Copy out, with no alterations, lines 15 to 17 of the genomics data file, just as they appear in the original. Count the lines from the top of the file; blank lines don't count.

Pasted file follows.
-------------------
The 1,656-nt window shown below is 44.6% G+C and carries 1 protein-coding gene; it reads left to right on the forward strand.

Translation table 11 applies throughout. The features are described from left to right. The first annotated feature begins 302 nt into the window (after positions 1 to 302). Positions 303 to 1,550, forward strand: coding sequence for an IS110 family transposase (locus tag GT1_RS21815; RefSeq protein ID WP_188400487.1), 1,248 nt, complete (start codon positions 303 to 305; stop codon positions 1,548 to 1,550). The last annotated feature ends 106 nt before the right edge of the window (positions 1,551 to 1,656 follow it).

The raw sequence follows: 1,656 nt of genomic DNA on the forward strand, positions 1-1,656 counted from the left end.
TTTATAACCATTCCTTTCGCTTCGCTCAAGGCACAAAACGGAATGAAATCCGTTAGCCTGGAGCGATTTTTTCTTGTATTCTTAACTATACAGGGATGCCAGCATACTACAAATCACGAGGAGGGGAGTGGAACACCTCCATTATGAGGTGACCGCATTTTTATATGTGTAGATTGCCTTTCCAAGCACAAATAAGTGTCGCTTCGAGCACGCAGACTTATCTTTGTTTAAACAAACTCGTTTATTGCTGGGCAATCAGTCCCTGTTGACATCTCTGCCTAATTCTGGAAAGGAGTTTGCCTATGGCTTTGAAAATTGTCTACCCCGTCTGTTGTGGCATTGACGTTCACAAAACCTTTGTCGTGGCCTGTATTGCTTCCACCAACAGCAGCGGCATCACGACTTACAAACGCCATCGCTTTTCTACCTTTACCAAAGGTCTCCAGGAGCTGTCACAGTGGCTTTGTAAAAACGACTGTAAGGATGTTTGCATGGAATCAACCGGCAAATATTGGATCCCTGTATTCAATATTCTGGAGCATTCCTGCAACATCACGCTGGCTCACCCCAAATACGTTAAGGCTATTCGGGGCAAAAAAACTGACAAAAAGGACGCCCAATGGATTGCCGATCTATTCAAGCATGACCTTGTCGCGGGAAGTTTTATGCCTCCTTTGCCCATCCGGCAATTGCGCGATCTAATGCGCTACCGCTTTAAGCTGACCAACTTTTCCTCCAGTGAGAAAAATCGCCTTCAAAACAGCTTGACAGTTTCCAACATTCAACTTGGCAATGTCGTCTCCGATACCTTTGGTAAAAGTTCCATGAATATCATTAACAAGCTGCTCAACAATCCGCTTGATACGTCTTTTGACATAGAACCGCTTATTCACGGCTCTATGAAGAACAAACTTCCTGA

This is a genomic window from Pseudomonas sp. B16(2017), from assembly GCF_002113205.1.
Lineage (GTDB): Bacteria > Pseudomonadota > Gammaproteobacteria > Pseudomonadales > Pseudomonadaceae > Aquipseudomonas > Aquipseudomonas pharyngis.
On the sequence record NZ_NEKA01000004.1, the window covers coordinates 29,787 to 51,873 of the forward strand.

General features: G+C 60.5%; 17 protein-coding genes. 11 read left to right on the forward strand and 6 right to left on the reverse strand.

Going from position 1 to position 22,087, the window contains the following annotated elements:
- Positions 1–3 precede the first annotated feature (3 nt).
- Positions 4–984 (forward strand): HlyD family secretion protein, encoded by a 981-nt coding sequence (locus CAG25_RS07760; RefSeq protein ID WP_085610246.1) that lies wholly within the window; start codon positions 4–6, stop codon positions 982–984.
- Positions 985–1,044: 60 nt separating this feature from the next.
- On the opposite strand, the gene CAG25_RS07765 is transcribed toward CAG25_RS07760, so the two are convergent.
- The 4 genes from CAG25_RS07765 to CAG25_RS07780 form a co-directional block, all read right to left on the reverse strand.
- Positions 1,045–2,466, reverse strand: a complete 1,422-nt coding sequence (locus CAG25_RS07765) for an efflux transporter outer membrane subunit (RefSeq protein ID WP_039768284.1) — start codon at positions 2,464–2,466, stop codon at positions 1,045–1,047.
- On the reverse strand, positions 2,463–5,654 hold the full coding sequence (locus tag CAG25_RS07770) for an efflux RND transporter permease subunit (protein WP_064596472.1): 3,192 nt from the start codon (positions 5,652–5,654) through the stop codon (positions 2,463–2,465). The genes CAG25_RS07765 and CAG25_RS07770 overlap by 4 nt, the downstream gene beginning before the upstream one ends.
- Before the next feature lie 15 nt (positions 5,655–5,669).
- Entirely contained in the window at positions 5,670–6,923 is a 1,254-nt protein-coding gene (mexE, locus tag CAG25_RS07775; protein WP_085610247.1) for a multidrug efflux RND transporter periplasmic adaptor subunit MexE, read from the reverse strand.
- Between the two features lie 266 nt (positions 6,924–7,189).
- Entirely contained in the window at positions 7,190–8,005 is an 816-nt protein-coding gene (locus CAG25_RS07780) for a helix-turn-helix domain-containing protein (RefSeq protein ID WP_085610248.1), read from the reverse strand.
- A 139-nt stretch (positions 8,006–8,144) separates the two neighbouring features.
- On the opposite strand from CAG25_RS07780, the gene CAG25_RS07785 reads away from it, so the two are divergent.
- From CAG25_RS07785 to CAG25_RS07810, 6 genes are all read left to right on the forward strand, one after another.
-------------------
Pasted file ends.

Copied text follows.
- Positions 1,045–2,466, reverse strand: a complete 1,422-nt coding sequence (locus CAG25_RS07765) for an efflux transporter outer membrane subunit (RefSeq protein ID WP_039768284.1) — start codon at positions 2,464–2,466, stop codon at positions 1,045–1,047.
- On the reverse strand, positions 2,463–5,654 hold the full coding sequence (locus tag CAG25_RS07770) for an efflux RND transporter permease subunit (protein WP_064596472.1): 3,192 nt from the start codon (positions 5,652–5,654) through the stop codon (positions 2,463–2,465). The genes CAG25_RS07765 and CAG25_RS07770 overlap by 4 nt, the downstream gene beginning before the upstream one ends.
- Before the next feature lie 15 nt (positions 5,655–5,669).